You can't consider your life as being paused. Once you start looking at this as a piece of your family's story, part of your history, it'll be easier to embrace. Be proactive and use this time to save for a house down payment, pick something awesome about where you'll be moving and plan a purchase specific to that (like if I moved to Chicago, I'd save up for Bears season tickets. If you want a house with land, research tractors.)  Don't think of yourselves as victims of your circumstances. Step up and embrace it. 

    Big ditto to Ojo.  Resenting your circumstances when you can't change them is a surefire way to wind up miserable.  Your attitude will create your reality in this case as it usually does, and only you can control it.  I'd advise you to start taking active steps to enjoy the here and now as soon as the holidays end and you're back ome again. 

  • DH and I are 1200 miles from our friends and family. We have DS and another on the way. It's painful, it's hard, it's sad. We wish we could have purchased a house back home, settled down and planted roots.

    DH wants to do career though. We'll be moving a lot and I'm sure having a lot harder times.

    You have to take it one day at a time and focus on the positives that you can. It's very hard, I know it is. I'm so home sick right now, but I have my husband. He is my home and my family and my friend. He is what I need to be ok and that is enough to get me through today. 

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  • The Army moved us to Korea for two years. While we were there, I came across two types of wives. Type 1- Embraced the lifestyle, the culture, and the excitement of being Army wives. They LOVED Korea and though they got homesick, they still made the most of the time spent away. Type 2- Just wanted to get back "home" and were miserable for two years straight.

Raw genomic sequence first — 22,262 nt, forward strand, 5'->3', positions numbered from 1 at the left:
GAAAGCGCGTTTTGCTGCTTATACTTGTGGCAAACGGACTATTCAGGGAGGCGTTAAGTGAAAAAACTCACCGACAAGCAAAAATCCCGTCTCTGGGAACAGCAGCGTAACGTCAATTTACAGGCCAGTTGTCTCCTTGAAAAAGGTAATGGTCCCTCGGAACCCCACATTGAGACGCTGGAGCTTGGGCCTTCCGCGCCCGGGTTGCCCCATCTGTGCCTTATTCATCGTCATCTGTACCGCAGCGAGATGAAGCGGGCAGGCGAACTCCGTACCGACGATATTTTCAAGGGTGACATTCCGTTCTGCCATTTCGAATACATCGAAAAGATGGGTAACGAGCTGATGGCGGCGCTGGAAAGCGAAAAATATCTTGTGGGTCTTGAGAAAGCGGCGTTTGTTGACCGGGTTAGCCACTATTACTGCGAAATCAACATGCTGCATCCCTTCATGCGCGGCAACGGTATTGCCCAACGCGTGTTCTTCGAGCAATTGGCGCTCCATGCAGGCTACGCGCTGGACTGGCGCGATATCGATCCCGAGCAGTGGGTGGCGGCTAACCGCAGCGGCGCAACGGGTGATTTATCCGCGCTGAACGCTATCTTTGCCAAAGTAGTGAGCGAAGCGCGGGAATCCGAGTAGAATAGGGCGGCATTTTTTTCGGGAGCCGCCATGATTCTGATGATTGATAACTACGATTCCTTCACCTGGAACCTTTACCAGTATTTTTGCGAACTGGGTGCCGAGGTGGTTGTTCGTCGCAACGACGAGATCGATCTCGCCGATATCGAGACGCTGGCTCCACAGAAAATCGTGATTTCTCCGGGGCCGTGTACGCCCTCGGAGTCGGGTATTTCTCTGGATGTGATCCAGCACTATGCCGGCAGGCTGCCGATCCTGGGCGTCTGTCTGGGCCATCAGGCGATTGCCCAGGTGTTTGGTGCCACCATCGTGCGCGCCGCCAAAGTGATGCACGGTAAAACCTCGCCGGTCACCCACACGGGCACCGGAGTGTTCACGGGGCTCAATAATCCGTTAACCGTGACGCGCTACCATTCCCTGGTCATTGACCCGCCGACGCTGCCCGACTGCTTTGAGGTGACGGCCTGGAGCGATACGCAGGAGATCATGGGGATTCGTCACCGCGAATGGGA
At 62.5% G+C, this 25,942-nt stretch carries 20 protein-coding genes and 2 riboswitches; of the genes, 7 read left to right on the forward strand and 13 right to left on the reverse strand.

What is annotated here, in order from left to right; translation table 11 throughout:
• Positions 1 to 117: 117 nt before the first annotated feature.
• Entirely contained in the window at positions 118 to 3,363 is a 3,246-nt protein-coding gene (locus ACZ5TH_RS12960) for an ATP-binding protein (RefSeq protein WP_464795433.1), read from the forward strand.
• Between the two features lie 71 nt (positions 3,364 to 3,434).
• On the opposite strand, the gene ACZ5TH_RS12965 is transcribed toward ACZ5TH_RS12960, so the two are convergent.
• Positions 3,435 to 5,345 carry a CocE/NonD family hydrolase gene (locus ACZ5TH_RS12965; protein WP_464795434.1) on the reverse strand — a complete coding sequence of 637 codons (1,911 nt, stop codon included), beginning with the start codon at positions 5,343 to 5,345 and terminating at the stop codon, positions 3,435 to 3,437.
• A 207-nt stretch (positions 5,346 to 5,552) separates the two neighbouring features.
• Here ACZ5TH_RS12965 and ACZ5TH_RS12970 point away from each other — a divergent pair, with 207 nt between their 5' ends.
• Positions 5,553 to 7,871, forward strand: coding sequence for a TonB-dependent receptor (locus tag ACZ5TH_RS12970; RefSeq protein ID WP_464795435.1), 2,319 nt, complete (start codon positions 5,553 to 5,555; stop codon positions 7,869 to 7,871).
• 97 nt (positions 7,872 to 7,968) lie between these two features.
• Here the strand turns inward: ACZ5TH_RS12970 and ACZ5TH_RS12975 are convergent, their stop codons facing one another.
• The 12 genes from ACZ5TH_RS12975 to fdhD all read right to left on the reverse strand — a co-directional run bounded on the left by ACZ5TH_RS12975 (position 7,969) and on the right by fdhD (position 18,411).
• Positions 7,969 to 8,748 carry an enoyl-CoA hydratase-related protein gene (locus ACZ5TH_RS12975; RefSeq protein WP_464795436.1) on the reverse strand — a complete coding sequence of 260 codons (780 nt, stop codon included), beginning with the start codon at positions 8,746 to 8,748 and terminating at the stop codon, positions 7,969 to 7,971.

It's up to you to make or break your life. Would it be nice to be close to family? Yes, of course. Is that always an option? No. The military will move you closer, then further away, then back again a million times. Just go with the flow. Fighting it, being resentful, and playing the "wouldn't it be nice if..." game will just make you bitter. 

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  • It is hard. DH and I got married when I was 30 and at the time I had a very stable and independent existence. When we were dating he was on recruiting duty which was the pits so i got a little taste of how unpredictable and demanding this lifestyle can be. It has been a huge adjustment for me because I am such an orderly person. I like to make plans and the instability of our life sometimes overwhelms me and I become angry. I do agree with the PPs, you have to embrace the experience as a part of your journey together. DH will retire  in about 6 years and it wouldn't make sense for me to not count our life as officially starting until then. We are where we are now and we are writing our history. Find something that gives you purpose for right now, not for when you have house or when you're at a closer duty station closer to home, etc. etc. It could be a goal, a hobby, or anything. It can be challenging, but choosing to be happy and living in the moment beats resentment and anger any day. Do it for you, your kids, and your marriage.